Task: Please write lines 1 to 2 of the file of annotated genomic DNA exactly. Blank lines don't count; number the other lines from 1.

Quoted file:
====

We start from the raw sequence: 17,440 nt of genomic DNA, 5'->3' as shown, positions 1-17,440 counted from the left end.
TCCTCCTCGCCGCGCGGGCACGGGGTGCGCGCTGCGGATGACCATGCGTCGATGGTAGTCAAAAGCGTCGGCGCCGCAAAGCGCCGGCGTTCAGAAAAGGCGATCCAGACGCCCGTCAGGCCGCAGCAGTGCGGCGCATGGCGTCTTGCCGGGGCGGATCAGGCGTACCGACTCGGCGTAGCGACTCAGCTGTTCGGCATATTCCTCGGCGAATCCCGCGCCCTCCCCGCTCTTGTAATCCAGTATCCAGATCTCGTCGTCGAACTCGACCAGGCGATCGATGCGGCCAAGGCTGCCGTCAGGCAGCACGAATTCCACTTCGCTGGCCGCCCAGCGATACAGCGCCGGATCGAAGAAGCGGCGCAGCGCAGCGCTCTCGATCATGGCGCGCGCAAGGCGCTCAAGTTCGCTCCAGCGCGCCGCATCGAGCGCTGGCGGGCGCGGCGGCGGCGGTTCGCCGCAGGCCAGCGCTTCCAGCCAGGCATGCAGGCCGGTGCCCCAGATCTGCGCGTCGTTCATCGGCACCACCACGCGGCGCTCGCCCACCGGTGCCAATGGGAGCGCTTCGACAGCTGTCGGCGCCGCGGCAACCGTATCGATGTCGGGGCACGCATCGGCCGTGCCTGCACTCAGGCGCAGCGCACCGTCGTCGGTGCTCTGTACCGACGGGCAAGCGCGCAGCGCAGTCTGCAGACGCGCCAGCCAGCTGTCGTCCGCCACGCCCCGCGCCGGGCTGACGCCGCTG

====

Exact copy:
We start from the raw sequence: 17,440 nt of genomic DNA, 5'->3' as shown, positions 1-17,440 counted from the left end.
TCCTCCTCGCCGCGCGGGCACGGGGTGCGCGCTGCGGATGACCATGCGTCGATGGTAGTCAAAAGCGTCGGCGCCGCAAAGCGCCGGCGTTCAGAAAAGGCGATCCAGACGCCCGTCAGGCCGCAGCAGTGCGGCGCATGGCGTCTTGCCGGGGCGGATCAGGCGTACCGACTCGGCGTAGCGACTCAGCTGTTCGGCATATTCCTCGGCGAATCCCGCGCCCTCCCCGCTCTTGTAATCCAGTATCCAGATCTCGTCGTCGAACTCGACCAGGCGATCGATGCGGCCAAGGCTGCCGTCAGGCAGCACGAATTCCACTTCGCTGGCCGCCCAGCGATACAGCGCCGGATCGAAGAAGCGGCGCAGCGCAGCGCTCTCGATCATGGCGCGCGCAAGGCGCTCAAGTTCGCTCCAGCGCGCCGCATCGAGCGCTGGCGGGCGCGGCGGCGGCGGTTCGCCGCAGGCCAGCGCTTCCAGCCAGGCATGCAGGCCGGTGCCCCAGATCTGCGCGTCGTTCATCGGCACCACCACGCGGCGCTCGCCCACCGGTGCCAATGGGAGCGCTTCGACAGCTGTCGGCGCCGCGGCAACCGTATCGATGTCGGGGCACGCATCGGCCGTGCCTGCACTCAGGCGCAGCGCACCGTCGTCGGTGCTCTGTACCGACGGGCAAGCGCGCAGCGCAGTCTGCAGACGCGCCAGCCAGCTGTCGTCCGCCACGCCCCGCGCCGGGCTGACGCCGCTG